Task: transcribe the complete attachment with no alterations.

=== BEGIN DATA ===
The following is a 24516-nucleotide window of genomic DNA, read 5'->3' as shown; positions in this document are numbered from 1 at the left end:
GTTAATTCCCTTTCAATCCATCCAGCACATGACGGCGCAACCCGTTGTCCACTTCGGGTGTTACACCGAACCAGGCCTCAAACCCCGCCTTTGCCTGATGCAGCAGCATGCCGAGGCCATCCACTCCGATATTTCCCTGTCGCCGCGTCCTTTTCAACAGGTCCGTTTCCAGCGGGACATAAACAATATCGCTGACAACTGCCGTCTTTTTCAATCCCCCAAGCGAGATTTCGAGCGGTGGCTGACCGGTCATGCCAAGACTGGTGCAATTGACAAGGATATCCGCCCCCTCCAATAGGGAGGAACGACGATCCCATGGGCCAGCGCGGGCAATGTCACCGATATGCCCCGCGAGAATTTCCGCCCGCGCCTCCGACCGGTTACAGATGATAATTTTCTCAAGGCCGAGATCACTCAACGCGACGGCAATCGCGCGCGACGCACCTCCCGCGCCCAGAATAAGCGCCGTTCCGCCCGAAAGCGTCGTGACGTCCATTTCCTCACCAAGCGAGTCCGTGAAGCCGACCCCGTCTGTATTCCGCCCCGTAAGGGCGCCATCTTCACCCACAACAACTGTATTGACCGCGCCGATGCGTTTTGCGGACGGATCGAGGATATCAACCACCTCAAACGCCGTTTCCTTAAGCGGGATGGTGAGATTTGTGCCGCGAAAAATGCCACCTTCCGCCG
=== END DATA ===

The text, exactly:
The following is a 24516-nucleotide window of genomic DNA, read 5'->3' as shown; positions in this document are numbered from 1 at the left end:
GTTAATTCCCTTTCAATCCATCCAGCACATGACGGCGCAACCCGTTGTCCACTTCGGGTGTTACACCGAACCAGGCCTCAAACCCCGCCTTTGCCTGATGCAGCAGCATGCCGAGGCCATCCACTCCGATATTTCCCTGTCGCCGCGTCCTTTTCAACAGGTCCGTTTCCAGCGGGACATAAACAATATCGCTGACAACTGCCGTCTTTTTCAATCCCCCAAGCGAGATTTCGAGCGGTGGCTGACCGGTCATGCCAAGACTGGTGCAATTGACAAGGATATCCGCCCCCTCCAATAGGGAGGAACGACGATCCCATGGGCCAGCGCGGGCAATGTCACCGATATGCCCCGCGAGAATTTCCGCCCGCGCCTCCGACCGGTTACAGATGATAATTTTCTCAAGGCCGAGATCACTCAACGCGACGGCAATCGCGCGCGACGCACCTCCCGCGCCCAGAATAAGCGCCGTTCCGCCCGAAAGCGTCGTGACGTCCATTTCCTCACCAAGCGAGTCCGTGAAGCCGACCCCGTCTGTATTCCGCCCCGTAAGGGCGCCATCTTCACCCACAACAACTGTATTGACCGCGCCGATGCGTTTTGCGGACGGATCGAGGATATCAACCACCTCAAACGCCGTTTCCTTAAGCGGGATGGTGAGATTTGTGCCGCGAAAAATGCCACCTTCCGCCG